146. Union (1848 to 1855)
  147. United Nations (1856 to 1858)
  148. Unity (1859 to 1867)
  149. Values (1868)
  150. Victory (1869 to 1875)
  151. Violence (1889 to 1896)
  152. Voters and voting (1897 to 1908)
  153. War (1909 to 1954)
  154. War and peace (1955 to 1966)
  155. Washington, D.C. (1969 to 1975)
  156. George Washington (1976 to 1977)
  157. Water (1978)
  158. Wisdom (1995 to 2003)
  159. Wives (2004 to 2009)
  160. Women (2010 to 2018)
  161. Words (2019 to 2021)
  162. Work (2022 to 2032)
  163. World (2033 to 2038)
  164. World War I (2046 to 2049)
  165. World War II (2050 to 2070)
  166. Worth (2071 to 2073)
  167. Writers and writing (2074 to 2082)

Blue questions[edit]

  1. Individual (868 to 871) - User:BD2412/Individual ?
  2. Needs (1240) - User:BD2412/Needs (1240)
  3. Obscenity (1261) - User:BD2412/Obscenity (1261)

RQ missing[edit]

  • Nothing that we could say could add to the impressiveness of the lesson furnished by the events of the past year, as to the needs and the dangerous condition of the neglected classes in our city. Those terrible days in July—the sudden appearance, as if from the bosom of the earth, of a most infuriated and degraded mob; the helplessness of property holders and the better classes;… immense destruction of property—were the first dreadful revelations to many of our people of the existence among us of a great, ignorant, irresponsible class who were growing up here without any permanent interest in the welfare of the community or the success of the government…. It should be remembered that there are no dangers to the value of property, or to the permanency of our institutions, so great as those from the existence of such a class of vagabond, ignorant, and ungoverned children. This "dangerous class" has not begun to show itself as it will in eight or ten years when these boys and girls are matured. Those who were too negligent or too selfish to notice them as children, will be fully aware of them as men. They will vote. They will have the same rights as we ourselves, though they have grown up ignorant of moral principle…. They will poison society. They will perhaps be embittered at the wealth and the luxuries they never share. Then let society beware, when the outcasts, vicious, reckless multitude … swarming now in every foul alley and low street, come to know their power and use it.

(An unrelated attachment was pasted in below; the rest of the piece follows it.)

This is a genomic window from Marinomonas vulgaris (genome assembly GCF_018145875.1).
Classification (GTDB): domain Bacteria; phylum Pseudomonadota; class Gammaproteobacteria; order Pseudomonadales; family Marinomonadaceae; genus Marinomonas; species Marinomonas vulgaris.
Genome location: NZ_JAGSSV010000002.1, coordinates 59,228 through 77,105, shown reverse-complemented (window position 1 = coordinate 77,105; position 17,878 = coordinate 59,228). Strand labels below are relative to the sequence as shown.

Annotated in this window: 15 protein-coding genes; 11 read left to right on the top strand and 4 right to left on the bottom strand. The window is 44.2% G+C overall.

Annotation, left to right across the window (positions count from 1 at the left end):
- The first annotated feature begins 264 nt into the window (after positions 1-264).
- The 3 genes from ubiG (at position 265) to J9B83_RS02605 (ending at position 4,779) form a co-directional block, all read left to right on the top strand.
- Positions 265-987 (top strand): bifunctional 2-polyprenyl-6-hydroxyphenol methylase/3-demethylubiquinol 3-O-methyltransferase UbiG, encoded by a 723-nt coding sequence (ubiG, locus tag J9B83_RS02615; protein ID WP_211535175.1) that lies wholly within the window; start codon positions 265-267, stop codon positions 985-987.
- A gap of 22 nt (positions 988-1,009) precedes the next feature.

• Children's Aid Society 11th Annual Report, "written in the aftermath of the draft riots of 1864", according to Senator Robert F. Kennedy, who quoted from it August 25, 1966. Federal Role in Urban Affairs, hearings before the Subcommittee on Executive Reorganization of the Committee on Government Operations, United States Senate, 89th Congress, 2d session (1966), part 4, p. 919.
  • Sir, since the debate opened months ago those of us who have stood against this proposition have been taunted many times with being little Americans. Leave us the word American, keep that in your presumptuous impeachment, and no taunt can disturb us, no gibe discompose our purposes. Call us little Americans if you will, but leave us the consolation and the pride which the term American, however modified, still imparts.